Legislators have given the approval for South Carolina corrections officials to begin work on a new system that could detect illegal cell phones being used inside their prisons.
The Joint Bond Review Committee on Tuesday approved the new Cell Phone Interdiction System at four maximum-security facilities. The state Department of Corrections (SCDC) has long struggled against the relative ease inmates have in smuggling phones inside state facilities. Corrections Director Bryan Stirling said some inmates are able to use contraband phones to coordinate crimes or intimidate victims.
Stirling said his agency will focus on getting the cameras into its maximum-security prisons first before expanding into other facilities. “It causes us headaches every single day,” he told lawmakers. “So we figured we would start with the most challenging offenders… the ones we think are the most dangerous, and then go from there.”
He told lawmakers CPIS would not be able to block phone signals, but it would be able to detect when a phone is turned on. Corrections officers would then try to track down the source. The first prisons to use the CPIS will be the maximum-security facilities at Broad River and Kirkland in Columbia, Lee Correctional Institution near Bishopville and McCormick Correctional in McCormick in addition to the death row facility at Lieber Correctional near Ridgeville.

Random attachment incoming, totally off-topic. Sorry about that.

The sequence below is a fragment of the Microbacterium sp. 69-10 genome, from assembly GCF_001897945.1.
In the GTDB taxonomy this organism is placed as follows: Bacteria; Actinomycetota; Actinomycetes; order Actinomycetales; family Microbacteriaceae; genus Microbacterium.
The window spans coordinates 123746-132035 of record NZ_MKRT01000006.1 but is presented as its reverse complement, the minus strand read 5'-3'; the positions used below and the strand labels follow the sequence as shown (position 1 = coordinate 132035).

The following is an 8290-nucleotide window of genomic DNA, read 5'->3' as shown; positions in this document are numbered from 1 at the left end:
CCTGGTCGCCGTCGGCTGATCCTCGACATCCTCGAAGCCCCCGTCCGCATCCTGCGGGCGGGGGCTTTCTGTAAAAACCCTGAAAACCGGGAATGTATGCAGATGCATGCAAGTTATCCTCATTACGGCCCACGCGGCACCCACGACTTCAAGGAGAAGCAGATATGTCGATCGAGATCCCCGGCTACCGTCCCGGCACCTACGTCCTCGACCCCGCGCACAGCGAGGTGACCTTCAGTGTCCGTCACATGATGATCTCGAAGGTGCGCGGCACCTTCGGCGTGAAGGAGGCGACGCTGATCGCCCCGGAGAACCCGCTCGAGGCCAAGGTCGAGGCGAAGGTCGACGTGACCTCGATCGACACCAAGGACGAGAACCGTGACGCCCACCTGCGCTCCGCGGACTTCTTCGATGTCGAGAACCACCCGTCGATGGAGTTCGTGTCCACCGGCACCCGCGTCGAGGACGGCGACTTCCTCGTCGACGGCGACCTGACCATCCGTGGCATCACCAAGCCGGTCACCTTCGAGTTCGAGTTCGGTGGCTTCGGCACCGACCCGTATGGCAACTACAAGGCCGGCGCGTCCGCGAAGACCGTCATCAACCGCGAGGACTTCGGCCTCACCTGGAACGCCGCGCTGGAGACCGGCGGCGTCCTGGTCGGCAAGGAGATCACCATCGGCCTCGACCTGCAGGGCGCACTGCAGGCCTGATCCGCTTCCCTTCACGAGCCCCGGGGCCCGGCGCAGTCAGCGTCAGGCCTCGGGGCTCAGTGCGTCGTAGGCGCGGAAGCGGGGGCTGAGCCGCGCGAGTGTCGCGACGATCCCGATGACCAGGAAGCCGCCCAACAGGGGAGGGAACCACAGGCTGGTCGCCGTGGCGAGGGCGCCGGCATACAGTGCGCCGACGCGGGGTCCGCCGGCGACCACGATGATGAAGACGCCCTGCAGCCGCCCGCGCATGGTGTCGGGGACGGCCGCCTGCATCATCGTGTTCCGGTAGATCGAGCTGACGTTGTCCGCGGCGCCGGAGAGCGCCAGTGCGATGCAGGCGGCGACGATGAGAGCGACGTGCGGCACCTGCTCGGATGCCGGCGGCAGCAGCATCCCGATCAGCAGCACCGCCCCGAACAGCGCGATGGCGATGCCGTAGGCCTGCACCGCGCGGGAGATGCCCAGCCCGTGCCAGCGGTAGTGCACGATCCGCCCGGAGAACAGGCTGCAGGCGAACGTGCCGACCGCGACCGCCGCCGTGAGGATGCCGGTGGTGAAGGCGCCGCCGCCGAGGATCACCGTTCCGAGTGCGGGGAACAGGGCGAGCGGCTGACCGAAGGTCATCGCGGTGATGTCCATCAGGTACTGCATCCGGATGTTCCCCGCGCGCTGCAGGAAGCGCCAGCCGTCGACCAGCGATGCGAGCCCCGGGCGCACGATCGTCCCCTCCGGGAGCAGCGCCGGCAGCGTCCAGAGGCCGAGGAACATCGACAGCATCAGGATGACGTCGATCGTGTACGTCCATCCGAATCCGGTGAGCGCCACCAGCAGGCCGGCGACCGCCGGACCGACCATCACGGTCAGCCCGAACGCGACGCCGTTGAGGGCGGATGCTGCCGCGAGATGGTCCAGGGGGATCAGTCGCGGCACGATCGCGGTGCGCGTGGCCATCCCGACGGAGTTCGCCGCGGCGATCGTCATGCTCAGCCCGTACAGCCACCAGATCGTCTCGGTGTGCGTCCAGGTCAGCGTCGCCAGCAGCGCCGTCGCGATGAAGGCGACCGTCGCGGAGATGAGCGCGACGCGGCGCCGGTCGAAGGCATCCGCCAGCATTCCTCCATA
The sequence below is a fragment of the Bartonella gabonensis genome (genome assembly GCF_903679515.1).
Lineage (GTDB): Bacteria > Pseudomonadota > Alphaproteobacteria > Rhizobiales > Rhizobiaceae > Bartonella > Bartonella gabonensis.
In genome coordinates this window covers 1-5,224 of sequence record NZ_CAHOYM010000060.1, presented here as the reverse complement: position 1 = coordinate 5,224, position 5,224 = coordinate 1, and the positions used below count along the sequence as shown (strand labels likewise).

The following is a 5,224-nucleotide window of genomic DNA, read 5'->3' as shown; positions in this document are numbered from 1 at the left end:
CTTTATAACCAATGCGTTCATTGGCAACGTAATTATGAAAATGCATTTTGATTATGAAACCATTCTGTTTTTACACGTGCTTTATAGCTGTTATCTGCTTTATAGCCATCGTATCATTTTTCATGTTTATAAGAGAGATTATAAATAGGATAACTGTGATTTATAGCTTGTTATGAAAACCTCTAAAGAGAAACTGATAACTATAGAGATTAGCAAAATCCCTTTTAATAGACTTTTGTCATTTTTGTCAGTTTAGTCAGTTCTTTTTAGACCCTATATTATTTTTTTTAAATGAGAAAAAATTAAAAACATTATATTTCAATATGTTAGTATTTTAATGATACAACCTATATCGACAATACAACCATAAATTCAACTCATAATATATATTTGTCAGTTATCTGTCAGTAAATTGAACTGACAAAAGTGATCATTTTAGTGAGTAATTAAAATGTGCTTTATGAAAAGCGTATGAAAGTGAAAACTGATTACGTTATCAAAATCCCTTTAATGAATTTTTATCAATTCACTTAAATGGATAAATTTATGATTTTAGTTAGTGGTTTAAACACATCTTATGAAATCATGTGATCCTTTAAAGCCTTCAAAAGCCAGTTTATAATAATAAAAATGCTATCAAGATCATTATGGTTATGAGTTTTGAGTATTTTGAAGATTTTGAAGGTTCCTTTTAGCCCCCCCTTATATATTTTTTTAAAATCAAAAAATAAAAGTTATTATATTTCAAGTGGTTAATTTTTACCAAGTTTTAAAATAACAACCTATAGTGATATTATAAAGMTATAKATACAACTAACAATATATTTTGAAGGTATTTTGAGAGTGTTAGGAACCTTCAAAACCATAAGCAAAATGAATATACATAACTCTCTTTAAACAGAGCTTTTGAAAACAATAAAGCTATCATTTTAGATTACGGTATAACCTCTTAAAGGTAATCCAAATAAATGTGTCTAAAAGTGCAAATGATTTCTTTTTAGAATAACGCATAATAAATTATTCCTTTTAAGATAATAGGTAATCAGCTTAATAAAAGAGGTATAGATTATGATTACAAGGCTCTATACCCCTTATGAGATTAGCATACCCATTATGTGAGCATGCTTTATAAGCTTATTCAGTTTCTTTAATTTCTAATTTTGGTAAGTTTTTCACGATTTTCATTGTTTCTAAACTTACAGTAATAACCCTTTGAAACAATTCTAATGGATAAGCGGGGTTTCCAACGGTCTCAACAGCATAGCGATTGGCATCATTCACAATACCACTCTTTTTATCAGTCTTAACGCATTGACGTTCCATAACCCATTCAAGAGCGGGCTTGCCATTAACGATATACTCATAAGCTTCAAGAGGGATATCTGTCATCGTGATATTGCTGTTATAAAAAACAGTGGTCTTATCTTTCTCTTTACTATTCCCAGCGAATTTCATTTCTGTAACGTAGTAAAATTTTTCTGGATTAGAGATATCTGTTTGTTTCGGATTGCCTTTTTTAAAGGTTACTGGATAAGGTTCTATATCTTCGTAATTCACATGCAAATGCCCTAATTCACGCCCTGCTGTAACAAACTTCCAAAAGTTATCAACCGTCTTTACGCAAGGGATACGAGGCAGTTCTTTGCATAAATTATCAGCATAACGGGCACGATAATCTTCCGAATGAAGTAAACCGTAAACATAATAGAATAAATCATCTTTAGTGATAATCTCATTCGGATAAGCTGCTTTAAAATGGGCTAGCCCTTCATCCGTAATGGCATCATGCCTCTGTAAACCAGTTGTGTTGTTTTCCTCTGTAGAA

The estimated $1.3 million project still needs to be approved by the State Fiscal Accountability Authority, which will likely come next week.
SCDC officials have struggled to control inmate phone use for years. They have been seeking FCC permission to jam prison cell signals since 2010. However, the federal agency cites a 1934 law which stated it can only give such powers to federal agencies, not state ones.
The issue got national attention after SCDC Captain Robert Johnson was shot six times at his home in a 2010 hit that the State Law Enforcement Division says was ordered by a Lee Correctional inmate using a contraband phone. He survived the attack, but was forced to retire due to his injuries.
Stirling said SCDC is also looking at installing “managed access” system would be able to block unapproved phone signals. However, he added managed access is expensive and cannot block all phone use.